Over 500 million people worldwide carry a genetic mutation that disables a common metabolic protein called aldehyde dehydrogenase 2 or ALDH2. The mutation, which predominantly occurs in people of East Asian descent, leads to an increased risk of heart disease and poorer outcomes after a heart attack.
Now researchers at the Stanford University School of Medicine have learned specifically how the mutation affects heart health. They did so by comparing heart muscle cells made from induced pluripotent stem cells, or iPS cells, from people with the mutation versus those without the mutation. The use of heart muscle cells derived from iPS cells has opened important doors for scientists because tissue samples can be easily obtained and maintained in the laboratory for study.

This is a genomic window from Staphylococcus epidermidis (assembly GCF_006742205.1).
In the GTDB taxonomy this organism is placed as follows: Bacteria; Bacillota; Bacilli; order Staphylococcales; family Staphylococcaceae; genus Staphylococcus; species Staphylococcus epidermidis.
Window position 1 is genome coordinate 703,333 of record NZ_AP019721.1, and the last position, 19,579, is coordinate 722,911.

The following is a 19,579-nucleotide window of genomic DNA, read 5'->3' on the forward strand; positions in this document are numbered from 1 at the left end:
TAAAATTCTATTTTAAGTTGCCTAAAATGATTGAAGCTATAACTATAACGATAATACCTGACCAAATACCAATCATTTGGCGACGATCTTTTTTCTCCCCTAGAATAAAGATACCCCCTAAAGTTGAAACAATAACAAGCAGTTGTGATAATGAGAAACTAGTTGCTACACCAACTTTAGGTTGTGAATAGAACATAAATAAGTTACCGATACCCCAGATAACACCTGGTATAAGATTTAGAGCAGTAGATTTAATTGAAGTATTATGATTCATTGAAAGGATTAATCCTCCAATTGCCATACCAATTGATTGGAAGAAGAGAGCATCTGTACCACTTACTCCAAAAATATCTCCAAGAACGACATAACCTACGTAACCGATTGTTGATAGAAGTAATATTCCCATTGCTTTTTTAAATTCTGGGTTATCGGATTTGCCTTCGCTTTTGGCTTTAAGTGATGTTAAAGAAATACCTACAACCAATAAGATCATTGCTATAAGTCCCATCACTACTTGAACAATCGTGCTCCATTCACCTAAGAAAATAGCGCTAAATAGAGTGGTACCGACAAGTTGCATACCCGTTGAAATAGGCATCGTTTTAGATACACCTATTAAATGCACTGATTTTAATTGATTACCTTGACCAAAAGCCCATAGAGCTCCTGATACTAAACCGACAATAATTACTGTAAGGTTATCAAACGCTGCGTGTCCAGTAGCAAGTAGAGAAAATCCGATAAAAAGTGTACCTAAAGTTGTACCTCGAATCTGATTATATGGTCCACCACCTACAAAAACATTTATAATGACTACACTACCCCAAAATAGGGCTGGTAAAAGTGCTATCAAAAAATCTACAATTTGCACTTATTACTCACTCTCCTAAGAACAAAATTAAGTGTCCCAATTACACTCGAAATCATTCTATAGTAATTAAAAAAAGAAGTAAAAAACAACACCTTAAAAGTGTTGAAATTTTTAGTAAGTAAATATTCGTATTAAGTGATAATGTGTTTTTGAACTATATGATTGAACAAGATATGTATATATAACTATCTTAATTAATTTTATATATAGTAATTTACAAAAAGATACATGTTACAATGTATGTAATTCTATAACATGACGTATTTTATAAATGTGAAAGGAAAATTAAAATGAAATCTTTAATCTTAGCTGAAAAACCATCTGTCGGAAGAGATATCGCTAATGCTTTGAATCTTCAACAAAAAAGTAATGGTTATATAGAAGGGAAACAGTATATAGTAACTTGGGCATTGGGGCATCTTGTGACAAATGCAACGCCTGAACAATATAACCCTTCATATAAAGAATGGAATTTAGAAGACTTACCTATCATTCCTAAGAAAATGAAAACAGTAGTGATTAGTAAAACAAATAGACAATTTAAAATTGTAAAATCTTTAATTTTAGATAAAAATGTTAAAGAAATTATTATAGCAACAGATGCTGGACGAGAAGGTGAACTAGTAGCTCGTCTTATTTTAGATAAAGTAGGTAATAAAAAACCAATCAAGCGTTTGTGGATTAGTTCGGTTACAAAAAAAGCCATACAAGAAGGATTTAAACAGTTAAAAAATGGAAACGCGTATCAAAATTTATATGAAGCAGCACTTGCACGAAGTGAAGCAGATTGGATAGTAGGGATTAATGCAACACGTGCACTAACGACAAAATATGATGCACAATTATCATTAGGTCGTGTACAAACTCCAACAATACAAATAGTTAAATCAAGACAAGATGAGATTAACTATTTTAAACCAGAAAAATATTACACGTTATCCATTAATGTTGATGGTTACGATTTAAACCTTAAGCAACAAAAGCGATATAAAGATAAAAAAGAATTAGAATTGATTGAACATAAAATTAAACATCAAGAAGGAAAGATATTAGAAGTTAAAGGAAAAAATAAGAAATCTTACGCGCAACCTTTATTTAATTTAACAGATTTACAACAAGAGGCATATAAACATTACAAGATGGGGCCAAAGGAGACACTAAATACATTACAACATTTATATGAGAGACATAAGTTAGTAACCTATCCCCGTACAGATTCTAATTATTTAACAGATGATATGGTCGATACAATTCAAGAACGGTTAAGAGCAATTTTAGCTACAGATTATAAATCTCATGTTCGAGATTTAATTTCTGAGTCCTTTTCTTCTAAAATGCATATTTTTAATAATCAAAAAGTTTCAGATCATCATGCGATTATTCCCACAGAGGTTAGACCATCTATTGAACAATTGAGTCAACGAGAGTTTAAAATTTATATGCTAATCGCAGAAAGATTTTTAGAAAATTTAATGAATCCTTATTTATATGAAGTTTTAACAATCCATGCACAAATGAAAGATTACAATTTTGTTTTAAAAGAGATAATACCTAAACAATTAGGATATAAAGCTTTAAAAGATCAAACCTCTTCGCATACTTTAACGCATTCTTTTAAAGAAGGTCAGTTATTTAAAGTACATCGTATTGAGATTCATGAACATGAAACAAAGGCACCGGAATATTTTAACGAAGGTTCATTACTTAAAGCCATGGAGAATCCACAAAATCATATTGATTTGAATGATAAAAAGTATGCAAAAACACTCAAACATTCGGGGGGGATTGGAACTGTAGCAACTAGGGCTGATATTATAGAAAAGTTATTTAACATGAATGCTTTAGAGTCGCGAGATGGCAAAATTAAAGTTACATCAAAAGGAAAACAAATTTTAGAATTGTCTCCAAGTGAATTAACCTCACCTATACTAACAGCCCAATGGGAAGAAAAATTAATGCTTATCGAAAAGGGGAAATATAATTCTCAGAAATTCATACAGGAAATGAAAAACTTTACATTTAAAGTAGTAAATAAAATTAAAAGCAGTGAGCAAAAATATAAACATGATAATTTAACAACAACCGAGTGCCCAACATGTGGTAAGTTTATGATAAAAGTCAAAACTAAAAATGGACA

The study showed that the ALDH2 mutation affects heart health by controlling the survival decisions cells make during times of stress. It is the first time ALDH2, which is involved in many common metabolic processes in cells of all types, has been shown to play a role in cell survival.
“This study is one of the first to show that we can use iPS cells to study ethnic-specific differences among populations. These findings may help us discover new therapeutic paths for heart disease for carriers of this mutation,” said Joseph Wu, MD, PhD, director of the Stanford Cardiovascular Institute. Dr. Wu is working now to start a biobank of iPS cells from about 1,000 people of many different ethnic backgrounds and health histories. This will help physicians to understand the disease process at a population level.
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